Standing by Senior Privileges


Cristina Mazzeo, Staff Writer

Remember how excited and relieved seniors were to have an open campus policy? Whatever happened to that? After three years of keeping up with our courses, assignments, and rules, high school seniors finally get the edge taken off through their final push.  However, a lot of seniors don’t actually get their stress taken away as now they have to prepare for college applications, visit schools, make decisions, and start saving up money, all while keeping up with their normal agendas of classwork, sports, clubs, and jobs.  Colleges even tell us, according to the creator behind, “Do not take a light senior year.  Colleges worry about students who take easy senior years with only a few core classes and fewer activities.”  We are thus a very stressed class, and as you grow up the responsibilities just keep growing. However, high school seniors are still technically kids and deserve a little reward for all their progress.  This is the whole point behind manifesting senior privileges, such as, “Senior parking, the first choice in class scheduling,… enrollment priority, and are given the best seats for pep assemblies,” suggested by various students from the Los Angeles Times.

I understand that each school is different and offers different senior privileges to fit their demands and curriculum, but you must stand by those privileges and offer them to every senior class in order to be fair.  In our school students fought years ago to earn certain senior advantages to make kids’ last year better for the incoming classes. Former Stamford High student, Colby Stalteri, wrote a suggestion piece for The Round Table asking our staff to allow seniors, “To leave campus during his or her study hall or lunch waves…[have] a discounted price on yearbooks… have a designated section in the front of the lot…[and] get to go to school sports games for free.”  All but the last two of these suggestions have become new privileges, yet our freedom of an open-campus is not being fulfilled.  

Authority is more worried about underclassmen skipping and failing their classes than making a senior year a little bit less stressful with open doors, which is completely understandable.  I have heard from multiple teachers and security guards that the principle does not want kids exiting from the black doors on the fourth floor, but to instead head to the parking lot from the top of the hill out the front of the building because underclassmen have been taking advantage of the black door’s unlocked availability.  We do not want kids skipping class, yet it also does not make sense for seniors to not be allowed to use the closet exit.  Current senior Aidan Rella states, “It is more convenient to leave out the gym doors in coordination with our classes’ locations versus walking to the front office back to the back parking lot.” There’s a reason behind not allowing students to leave and enter through any of the doors; an open campus, “Creates an opportunity for students to make poor, unsupervised choices… creates a safety risk for the school’s campus,” according to the Editor-and-Cheif of, but there is a better solution that allows seniors to get the break they deserve.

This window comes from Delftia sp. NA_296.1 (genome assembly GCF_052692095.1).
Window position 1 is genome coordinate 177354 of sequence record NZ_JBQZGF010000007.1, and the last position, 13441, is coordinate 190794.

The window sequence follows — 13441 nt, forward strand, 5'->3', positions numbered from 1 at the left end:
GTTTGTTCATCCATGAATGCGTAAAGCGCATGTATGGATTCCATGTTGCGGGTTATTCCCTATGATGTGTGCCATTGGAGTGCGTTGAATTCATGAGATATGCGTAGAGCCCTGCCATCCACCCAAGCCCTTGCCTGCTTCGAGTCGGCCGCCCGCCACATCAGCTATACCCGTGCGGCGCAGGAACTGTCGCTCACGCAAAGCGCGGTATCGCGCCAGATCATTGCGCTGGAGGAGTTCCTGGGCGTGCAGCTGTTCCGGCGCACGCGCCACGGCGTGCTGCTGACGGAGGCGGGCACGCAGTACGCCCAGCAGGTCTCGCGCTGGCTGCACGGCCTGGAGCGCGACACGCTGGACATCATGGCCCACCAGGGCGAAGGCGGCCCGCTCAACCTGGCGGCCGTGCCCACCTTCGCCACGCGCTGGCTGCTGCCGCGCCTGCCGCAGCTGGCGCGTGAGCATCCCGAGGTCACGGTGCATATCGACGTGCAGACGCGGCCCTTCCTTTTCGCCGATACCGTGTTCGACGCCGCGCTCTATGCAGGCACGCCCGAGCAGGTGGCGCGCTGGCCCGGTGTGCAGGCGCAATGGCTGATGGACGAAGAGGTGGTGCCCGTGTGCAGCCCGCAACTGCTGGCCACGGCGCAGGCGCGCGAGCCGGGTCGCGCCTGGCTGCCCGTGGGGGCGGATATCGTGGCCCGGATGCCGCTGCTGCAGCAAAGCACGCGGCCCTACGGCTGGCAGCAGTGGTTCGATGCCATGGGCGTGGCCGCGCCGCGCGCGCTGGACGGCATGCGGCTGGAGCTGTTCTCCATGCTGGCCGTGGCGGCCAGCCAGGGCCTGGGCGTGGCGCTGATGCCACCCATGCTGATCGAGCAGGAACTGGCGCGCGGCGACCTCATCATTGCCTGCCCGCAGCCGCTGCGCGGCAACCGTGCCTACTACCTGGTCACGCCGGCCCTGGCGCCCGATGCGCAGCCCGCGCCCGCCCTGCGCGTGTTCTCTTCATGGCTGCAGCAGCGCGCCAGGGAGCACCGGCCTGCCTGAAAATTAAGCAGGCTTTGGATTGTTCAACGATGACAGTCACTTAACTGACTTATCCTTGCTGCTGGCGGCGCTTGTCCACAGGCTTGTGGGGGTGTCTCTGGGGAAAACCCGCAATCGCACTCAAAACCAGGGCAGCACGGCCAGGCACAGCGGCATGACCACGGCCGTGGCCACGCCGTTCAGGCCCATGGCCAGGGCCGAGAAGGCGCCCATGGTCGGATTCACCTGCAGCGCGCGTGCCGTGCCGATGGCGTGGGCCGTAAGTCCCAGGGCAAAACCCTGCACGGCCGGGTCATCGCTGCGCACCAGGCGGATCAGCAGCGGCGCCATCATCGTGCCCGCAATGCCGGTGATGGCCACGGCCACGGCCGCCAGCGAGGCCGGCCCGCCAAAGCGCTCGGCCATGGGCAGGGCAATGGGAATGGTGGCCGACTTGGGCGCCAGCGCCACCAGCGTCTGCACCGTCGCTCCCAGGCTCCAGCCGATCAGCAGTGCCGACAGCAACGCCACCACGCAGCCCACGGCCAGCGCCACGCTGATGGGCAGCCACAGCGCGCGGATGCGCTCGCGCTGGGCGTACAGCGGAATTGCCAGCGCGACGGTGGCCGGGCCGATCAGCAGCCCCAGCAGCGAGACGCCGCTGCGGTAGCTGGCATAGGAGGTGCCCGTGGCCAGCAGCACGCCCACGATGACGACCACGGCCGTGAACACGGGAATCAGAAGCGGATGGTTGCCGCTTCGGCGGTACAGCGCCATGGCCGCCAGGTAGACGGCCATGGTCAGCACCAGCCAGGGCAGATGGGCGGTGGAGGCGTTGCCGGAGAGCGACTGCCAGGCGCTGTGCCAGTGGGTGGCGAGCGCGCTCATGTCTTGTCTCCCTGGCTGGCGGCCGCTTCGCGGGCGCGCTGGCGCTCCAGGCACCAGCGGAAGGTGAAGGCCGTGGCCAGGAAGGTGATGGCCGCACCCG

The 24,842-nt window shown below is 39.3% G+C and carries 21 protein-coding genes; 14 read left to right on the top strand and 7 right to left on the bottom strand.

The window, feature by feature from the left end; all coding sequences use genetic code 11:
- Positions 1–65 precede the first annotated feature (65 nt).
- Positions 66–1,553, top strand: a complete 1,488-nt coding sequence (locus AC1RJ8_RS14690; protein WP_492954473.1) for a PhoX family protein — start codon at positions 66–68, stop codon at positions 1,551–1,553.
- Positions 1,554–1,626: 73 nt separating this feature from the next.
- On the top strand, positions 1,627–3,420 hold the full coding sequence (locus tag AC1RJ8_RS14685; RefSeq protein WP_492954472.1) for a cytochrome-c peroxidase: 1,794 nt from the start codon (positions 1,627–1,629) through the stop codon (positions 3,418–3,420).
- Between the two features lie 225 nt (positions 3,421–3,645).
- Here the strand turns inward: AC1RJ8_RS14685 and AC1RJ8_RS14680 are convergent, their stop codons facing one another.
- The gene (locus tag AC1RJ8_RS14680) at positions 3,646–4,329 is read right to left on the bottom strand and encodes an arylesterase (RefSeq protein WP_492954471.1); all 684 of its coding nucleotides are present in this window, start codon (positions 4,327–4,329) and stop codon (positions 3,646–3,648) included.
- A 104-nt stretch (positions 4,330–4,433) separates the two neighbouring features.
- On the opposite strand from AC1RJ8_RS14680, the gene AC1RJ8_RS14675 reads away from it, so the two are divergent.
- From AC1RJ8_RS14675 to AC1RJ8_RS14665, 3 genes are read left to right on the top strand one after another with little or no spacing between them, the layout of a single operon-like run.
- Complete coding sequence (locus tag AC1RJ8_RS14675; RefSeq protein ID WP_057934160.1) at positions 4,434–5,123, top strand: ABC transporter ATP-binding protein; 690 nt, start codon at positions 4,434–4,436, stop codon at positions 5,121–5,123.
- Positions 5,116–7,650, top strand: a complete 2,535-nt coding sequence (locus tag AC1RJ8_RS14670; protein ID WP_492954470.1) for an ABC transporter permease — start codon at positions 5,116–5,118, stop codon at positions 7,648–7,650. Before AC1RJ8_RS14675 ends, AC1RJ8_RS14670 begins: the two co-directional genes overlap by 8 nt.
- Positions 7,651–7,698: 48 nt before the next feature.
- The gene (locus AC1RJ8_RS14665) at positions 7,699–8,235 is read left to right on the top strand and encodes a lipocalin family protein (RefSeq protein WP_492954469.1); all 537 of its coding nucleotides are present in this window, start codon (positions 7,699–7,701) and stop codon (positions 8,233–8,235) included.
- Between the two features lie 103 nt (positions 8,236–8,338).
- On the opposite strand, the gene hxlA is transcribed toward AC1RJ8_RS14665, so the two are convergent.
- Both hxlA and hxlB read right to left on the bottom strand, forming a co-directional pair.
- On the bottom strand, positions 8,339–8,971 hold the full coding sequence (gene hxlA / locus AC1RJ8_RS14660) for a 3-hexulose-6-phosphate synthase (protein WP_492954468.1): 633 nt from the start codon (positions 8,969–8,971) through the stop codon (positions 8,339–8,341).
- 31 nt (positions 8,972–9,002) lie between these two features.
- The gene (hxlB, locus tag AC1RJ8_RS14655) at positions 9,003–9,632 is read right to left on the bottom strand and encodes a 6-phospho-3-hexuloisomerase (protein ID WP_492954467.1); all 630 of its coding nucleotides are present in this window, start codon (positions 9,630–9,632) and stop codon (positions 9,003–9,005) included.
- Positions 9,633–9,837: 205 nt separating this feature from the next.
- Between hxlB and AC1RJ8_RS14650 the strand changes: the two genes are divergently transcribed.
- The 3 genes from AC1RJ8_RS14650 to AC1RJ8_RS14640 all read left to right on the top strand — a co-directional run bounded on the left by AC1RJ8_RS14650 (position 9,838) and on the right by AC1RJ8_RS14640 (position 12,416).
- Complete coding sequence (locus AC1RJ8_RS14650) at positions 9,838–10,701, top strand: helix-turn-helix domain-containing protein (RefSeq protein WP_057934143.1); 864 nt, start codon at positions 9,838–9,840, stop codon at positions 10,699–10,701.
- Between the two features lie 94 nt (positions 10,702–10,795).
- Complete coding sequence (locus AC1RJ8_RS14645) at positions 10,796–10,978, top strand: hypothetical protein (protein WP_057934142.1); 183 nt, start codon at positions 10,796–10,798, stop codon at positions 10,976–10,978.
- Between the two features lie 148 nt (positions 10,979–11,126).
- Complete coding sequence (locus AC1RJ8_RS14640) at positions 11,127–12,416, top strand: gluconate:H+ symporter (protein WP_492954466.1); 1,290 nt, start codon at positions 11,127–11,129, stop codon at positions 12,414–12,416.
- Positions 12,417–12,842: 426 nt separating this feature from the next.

We all received a school ID card that we only really use for outside school functions like dances and games.  These ID’s include a picture of ourselves and what year we graduate, yet they serve no purpose for in school hours.  Seniors should be allowed to go in and out these black doors, and instead, show our cards to the security guard standing by to prove we are allowed to leave.  This would eliminate all the skipping of underclassmen and confusion, as well as allow us to get to class back in time with a security guard offering to open the door at the sight of our ID’s. This would also promote school security, as it not only makes sure that underclassmen do not skip but ensures that people who do not belong in the building at all don’t enter. If our Senior Privligages are granted, then when the time comes, future seniors can enjoy the freedom that comes with the stress of senior year.